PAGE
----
Lessons of the Ansbacher debacle have not been learned – BREEN.

March 10th, 2009 - Pat Breen

Speaking during the Fine Gael Private Members Motion in the Dail last week calling on the Government to take more decisive action to restore the financial health and reputation of the Irish Banking System, Fine Gael’s Deputy Spokesperson on Foreign Affairs and Clare T.D. Pat Breen said that “the lessons of the Ansbacker debacle have not been learned.”

Deputy Breen said that questions arose then about the “effectiveness of our financial regulatory systems”, yet he pointed out that the crisis in Anglo Irish Bank exposes once again “the failure of the financial regulatory system to protect the consumer and the taxpayer”.

He went on to say that the whole episode reminded him of the words from past, “Grotesque, unbelievable, bizarre and unprecedented”. “Is it any wonder that there is such anger when those bankers who caused this are leaving with golden handshakes?”

Deputy Breen called on the Minister for Finance Brian Lenihan to answer his own call to patriotic duty and “to restore our international credibility”,

During his contribution on the Irish Banking Crisis, Deputy Breen also highlighted the issue of the Pension Levy. “We have not witnessed such anger and protests on the streets of Ireland since the 1970s. While all are willing to pay their fair share they want the same standards to apply to all, fairness and equality”. He said that the Pension Levy“is unfair. It penalises the lower paid State employees. Unlike the income levy, for instance, there is no provision to protect those on low pay who do not receive any tax relief on it nor any pension benefits in excess of the State contributory pension.”  

Fine Gael Private Members Motion – Irish Banking Crisis.

Wednesday, 25th February 2009

Deputy Pat Breen T.D.

I welcome the opportunity to contribute to the debate tonight. Like my colleagues, I congratulate Deputy Bruton on bringing this motion before the House. Confidence needs to be restored to the banking system and the only way to do this, as Deputy Bruton stated last night, is by way of a comprehensive clean out in management of banks. We all saw the pictures on television last night of gardaí raiding Anglo Irish Bank. It is a little late, like closing the stable door when the horse has bolted. Permanent damage has already been done to the image of our banking system worldwide and it is no surprise that the international community has lost confidence also. The crisis in Anglo Irish Bank exposes the failure of the financial regulatory system to protect the consumer and the taxpayer.

The level of exposure to bad debt is now a considerable concern. According to last Sunday’s edition of The Sunday Times, 20 unnamed customers owe the bank a total of €11.4 billion, representing more than 25% of its total Irish loan book, while in Britain the top 20 customers account for 46% of the loan book. The PWC report published last week also described substantial exposure. The crisis in our banking system exposes the cronyism between developers and the Government which has destroyed our reputation and brought this country to its knees, and all those bankers who caused this are leaving with golden handshakes. It is grotesque, unbelievable, bizarre and unprecedented – words from the past. Is it any wonder there is such anger? We have not witnessed such anger in protests on the streets of Ireland since the 1970s. While all are willing to pay their fair share they want the same standards to apply to all, fairness and equality.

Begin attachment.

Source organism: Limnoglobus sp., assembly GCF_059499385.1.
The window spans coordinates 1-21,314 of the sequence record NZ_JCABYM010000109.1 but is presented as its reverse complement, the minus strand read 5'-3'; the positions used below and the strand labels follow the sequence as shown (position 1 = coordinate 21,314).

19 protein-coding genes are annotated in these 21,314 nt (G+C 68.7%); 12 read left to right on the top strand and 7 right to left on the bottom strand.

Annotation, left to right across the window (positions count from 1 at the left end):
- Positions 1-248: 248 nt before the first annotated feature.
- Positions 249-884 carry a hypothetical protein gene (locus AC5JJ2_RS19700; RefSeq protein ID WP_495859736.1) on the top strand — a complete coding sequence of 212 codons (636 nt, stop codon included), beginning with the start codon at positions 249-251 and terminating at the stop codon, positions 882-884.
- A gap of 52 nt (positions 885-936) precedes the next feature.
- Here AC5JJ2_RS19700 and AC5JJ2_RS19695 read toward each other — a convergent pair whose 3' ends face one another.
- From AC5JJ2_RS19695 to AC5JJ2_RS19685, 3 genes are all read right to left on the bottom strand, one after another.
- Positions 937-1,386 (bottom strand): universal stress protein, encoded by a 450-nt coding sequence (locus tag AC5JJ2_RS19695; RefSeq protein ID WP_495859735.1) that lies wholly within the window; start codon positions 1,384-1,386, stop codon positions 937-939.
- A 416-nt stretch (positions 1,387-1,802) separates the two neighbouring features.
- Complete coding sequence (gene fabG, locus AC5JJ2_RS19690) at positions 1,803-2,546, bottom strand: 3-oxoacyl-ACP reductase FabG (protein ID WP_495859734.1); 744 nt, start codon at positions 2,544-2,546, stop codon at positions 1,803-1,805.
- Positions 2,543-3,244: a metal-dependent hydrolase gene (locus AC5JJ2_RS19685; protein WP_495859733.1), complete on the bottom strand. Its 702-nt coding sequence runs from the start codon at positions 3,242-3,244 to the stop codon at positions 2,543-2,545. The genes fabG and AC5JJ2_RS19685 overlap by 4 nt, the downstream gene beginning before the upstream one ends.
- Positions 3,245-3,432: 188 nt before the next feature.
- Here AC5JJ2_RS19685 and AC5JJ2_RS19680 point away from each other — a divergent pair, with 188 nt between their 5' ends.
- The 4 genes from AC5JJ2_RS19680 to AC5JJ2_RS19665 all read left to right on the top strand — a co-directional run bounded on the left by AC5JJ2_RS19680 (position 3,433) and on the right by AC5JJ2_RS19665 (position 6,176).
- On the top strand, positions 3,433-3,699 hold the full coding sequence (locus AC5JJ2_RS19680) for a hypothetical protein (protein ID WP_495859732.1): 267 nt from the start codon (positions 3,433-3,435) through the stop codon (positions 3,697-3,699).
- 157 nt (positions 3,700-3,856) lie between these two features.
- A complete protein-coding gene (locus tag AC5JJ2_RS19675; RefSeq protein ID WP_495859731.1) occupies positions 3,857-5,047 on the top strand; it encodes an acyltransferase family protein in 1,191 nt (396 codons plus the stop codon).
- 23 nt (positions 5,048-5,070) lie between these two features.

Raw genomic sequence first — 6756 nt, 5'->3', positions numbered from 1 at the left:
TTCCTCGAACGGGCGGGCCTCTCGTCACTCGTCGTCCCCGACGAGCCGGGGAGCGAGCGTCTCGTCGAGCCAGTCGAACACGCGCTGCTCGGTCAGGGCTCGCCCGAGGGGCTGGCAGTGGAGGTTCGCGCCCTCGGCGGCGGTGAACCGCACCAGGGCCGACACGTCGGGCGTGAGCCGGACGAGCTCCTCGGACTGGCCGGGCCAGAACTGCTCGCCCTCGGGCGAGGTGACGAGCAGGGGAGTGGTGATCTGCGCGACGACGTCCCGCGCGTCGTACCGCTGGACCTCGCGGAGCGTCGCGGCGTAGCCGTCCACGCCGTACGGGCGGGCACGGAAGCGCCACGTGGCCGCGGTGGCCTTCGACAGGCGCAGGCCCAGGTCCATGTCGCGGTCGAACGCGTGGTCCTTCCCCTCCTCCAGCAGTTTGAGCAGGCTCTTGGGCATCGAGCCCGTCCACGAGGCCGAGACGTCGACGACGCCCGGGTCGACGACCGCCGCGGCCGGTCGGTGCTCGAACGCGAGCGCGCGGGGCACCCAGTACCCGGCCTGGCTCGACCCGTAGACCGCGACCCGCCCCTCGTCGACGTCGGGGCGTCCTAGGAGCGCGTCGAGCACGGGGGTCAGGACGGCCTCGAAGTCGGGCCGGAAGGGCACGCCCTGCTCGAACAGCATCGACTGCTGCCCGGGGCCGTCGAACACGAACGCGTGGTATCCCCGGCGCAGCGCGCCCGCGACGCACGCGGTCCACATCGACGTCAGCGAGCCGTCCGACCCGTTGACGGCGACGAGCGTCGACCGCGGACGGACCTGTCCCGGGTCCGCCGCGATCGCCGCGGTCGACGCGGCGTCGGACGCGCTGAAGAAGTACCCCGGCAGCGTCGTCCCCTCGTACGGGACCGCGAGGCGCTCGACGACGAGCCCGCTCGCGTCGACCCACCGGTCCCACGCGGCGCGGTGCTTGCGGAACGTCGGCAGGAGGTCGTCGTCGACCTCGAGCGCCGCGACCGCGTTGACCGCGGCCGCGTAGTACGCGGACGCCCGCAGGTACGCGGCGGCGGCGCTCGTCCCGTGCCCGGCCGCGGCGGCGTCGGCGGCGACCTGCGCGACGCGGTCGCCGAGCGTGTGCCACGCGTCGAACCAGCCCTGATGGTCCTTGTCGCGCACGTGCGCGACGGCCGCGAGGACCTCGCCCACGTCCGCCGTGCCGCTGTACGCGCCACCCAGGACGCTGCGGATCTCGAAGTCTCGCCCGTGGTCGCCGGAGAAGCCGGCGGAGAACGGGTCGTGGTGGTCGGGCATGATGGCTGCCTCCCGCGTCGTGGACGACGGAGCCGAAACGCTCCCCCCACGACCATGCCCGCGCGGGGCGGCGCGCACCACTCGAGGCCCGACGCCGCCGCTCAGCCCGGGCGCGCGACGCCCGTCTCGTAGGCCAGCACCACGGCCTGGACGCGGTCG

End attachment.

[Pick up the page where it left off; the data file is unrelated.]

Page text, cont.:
Tonight the Government will force through the pensions levy while Fine Gael opposes it because it is unfair. It penalises the lower paid State employees. Unlike the income levy, for instance, there is no provision to protect those on low pay who do not receive any tax relief on it nor any pension benefits in excess of the State contributory pension.

 

While the Government stumbles from plan to plan every sector of our economy is struggling. Look at what is happening in the HSE, which faces a €1 billion budgetary deficit for 2009. I understand that the HSE is considering the closure of a number of hospitals – four to 12. Tomorrow I will ask the Tánaiste whether the HSE will close Ennis General Hospital because some people have stated that it has been discussed at a meeting. I am on record as stating that the HSE will use the HIQA report on the misdiagnosis at Ennis General Hospital to further downgrade and close the hospital. I am not scaremongering and I want clarity on this tomorrow.

Returning to the banking crisis, it is quite clear that the lessons of the Ansbacher debacle have not been learned. Questions arose then on the effectiveness of our financial regulatory systems and it is vital that we put faith in and re-establish our banking institutions. Nobody wants to see our banks destabilised because of the actions of a few. We need to restore our international credibility because billions of euro have poured out of the country in recent weeks.

I found the following quote from the great car maker Henry Ford the other night as I was researching this: “It is well enough that people of the nation do not understand our banking and monetary system, for if they did, I believe there would be a revolution before tomorrow morning.” The people of Ireland are now only too familiar with our banking system. They are the victims of the system. It is time for the Minister for Finance to answer his own call to patriotic duty. I would appeal to the House to support the Fine Gael motion and help rebuild the Irish banking system.